Such is the case in Medea, it is a tale of mutual destruction.

Both Medea and Jason are at fault for the plays climax. Neither party has any form of gains or resolution. However, I make the distinction that while Jason may have drove Medea to her vengeance, it was Medea who took her actions to far. Jason is embodies exactly what an “ideal man” should not be. He takes credit and the status of a hero for actions that weren’t his own. He manipulates Medea into carrying out his dirty work. It was Medea’s actions- not his, that resulted in his triumphs. Euripedes takes his own spin on the classic tale of Jason by stating that it was Medea (not Jason) who slayed the Dragon for the Golden Fleece, and she who bloodied her hands in order for him to succeed his uncle. Jason is a coward, blessed with unsown merit.

Furthermore Jason has no sense of responsibility or duty to his family. Although he claims that his marriage to Creon’s daughter is a strategic act to allow his sons to be placed into a family of royal blood, he still attempts to cast them out of Corinthis along with Medea. He is the definition of a hypocrite. It is only after his sons become corpses that he demonstrates a duty to his maternal obligations. He demands Medea give him their bodies so he can carry out his responsibility to bury them. But he only arises to this occasion after his chance of royal lineage is destroyed. When Medea brutally conjures the murder of both Creon and Creon’s daughter, she inadvertently kills Jason’s unborn child. Only when Jason has lost all opportunity of ascension to aristocratic society does he come crawling back to his family.

Euripedes’ Medea-not unlike Homer’s Odyssey, is filled with empathy towards the inequity of women. Even in her rage, Medea acknowledges that Jason would have had a fair excuse for his abandonment if she were infertile. To Greek society, women were only an extension of property to men. They were valued for only their beauty and ability to create further male heritage. For women, marriage was not for love, it was never consented by them. Medea states that if she as a woman recreated Jason’s abandonment she would be perceived as “a whore”, while Jason maintains his hero status. Jason even goes to such lengths as to say that he wishes he could ” Banish women, send them away with all there trouble. Then children would come from a better source.” Pretty bold statement…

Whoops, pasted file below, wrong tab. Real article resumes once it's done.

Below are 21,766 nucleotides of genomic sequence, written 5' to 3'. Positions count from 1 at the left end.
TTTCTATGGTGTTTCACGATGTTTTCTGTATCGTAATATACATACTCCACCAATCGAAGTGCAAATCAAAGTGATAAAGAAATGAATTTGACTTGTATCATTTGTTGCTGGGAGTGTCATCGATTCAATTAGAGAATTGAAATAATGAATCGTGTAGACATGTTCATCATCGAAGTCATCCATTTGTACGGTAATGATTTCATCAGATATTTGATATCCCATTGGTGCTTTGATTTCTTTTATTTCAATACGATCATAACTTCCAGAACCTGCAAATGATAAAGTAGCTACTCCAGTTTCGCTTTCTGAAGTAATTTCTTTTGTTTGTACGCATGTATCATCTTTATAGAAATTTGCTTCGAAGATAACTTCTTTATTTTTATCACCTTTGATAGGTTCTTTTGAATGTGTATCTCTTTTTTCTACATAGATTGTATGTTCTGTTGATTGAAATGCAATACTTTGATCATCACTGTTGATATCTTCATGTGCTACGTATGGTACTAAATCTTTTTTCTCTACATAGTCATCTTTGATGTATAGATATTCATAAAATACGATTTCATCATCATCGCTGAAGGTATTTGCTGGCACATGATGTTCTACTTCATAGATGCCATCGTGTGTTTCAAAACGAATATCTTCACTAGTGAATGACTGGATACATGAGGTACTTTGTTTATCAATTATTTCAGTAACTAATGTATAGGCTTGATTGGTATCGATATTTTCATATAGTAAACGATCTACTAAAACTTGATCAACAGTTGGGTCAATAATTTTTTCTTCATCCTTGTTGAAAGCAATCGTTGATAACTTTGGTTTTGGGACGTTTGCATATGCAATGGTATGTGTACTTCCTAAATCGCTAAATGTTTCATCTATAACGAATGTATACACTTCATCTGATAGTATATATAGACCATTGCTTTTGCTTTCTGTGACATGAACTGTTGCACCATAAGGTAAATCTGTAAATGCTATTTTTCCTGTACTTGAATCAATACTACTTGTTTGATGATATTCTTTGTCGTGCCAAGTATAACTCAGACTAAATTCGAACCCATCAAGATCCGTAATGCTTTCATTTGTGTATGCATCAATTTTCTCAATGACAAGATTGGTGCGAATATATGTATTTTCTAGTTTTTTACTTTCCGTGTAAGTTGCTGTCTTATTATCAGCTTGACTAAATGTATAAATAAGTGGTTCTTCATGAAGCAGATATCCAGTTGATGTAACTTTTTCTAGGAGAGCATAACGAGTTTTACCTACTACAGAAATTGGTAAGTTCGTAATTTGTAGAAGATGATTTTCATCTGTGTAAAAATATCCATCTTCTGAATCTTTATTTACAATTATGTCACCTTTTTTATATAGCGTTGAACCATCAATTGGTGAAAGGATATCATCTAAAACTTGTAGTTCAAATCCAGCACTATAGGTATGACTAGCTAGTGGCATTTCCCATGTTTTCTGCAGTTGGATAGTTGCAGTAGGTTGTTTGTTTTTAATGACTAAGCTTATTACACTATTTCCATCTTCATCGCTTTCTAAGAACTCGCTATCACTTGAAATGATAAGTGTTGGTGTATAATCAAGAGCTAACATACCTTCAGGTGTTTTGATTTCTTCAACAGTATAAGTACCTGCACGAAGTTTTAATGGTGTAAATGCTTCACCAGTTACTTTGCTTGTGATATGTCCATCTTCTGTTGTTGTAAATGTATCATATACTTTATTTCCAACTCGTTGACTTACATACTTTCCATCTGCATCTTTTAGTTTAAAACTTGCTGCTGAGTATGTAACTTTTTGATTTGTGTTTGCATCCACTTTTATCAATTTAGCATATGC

As we can see from today’s context; their are obvious double-standards present with gender inequity in Ancient Greece. For it’s time, the plays criticism of Greek culture was greatly suppressed. Euripedes laughed in the face of social taboo.

In conclusion. Euripides… Whatta’ rebel.

Thoughts on Medea by Euripides

Sorry about the late post!

Even though Medea was much shorter and to-the-point in comparison with the Odyssey, I can still safely say that I enjoyed reading the Odyssey much more. The Odyssey may have been a much more difficult and time consuming read, but I think that Medea is a lunatic, and the fact that she was going to kill multiple people was almost too obvious from the very beginning.

Medea made it abundantly clear early on that she was going to kill in order to get revenge on her husband that broke her trust. With comments such as “Children of a hateful mother! Perish with your father!” The nurse seemed aware that Medea was going to resort to drastic measures too, “Go into the house, children, all will be well. And you (to Tutor)… Don’t bring them near their angry mother. For I just now saw her casting savage looks at them”.

I found the plot device known as Deux ex machina very interesting, because I did not know of its existence until after it was explained in yesterday’s lecture. Deux ex machina is when an apparently unsolvable problem is abruptly and unexpectedly solved. After Medea kills Jason’s wife, father-in-law, and his two children, Jason finds Medea to punish her. Medea seems hopeless, but seemingly out of nowhere, a chariot sent by Helios the sun-god appears and takes her to safety. This plot twist was certainly strange and unexpected.

I honestly found the story to be pretty strange, and I think that Medea is a total nutcase. The appearance of the chariot at the end of the story also definitely confused me. I look forward to hearing everyone else’s opinions about the story in class.


            Medea is a woman who has been scorned by her husband and decides to ruin all his worth by murdering his new wife and their children. What was interesting about Medea is that it is about one’s word and one’s honor, and how when Jason breaks his word and faithfulness to Medea her honor is all lost so to balance her loss of dignity she chooses to destroy his legacy. Although a particularly short read, it provokes you to think of status, pride, and promises.

            The status of women and a woman’s place in society is what I found to be of particular interest. Medea speech to the Chorus is worth noting. She not only shares with us the role of a woman, but also how they are used as means for bettering a father’s or husband’s status. Those women not only give their lives to men, but status, riches and children. I believed it to be a lesson on not only vows, but what could happen if you dishonored your family by abandoning them. Later in the play Jason mentions that Medea was infatuated with him though he dismisses it as Aphrodite’s meddling, I thought about this a lot and wondered if this was accurate and if she really did love Jason. Medea was certainly fixated on him, but more than being upset at the fact that he no longer loves her but another woman she fixes on the fact that he left her and shamed her honor. To the extent that she later feels that if she does not murder her own children that they would be ridiculed or slain. It could be argued that she does love him as fiery passion could turn into wrath.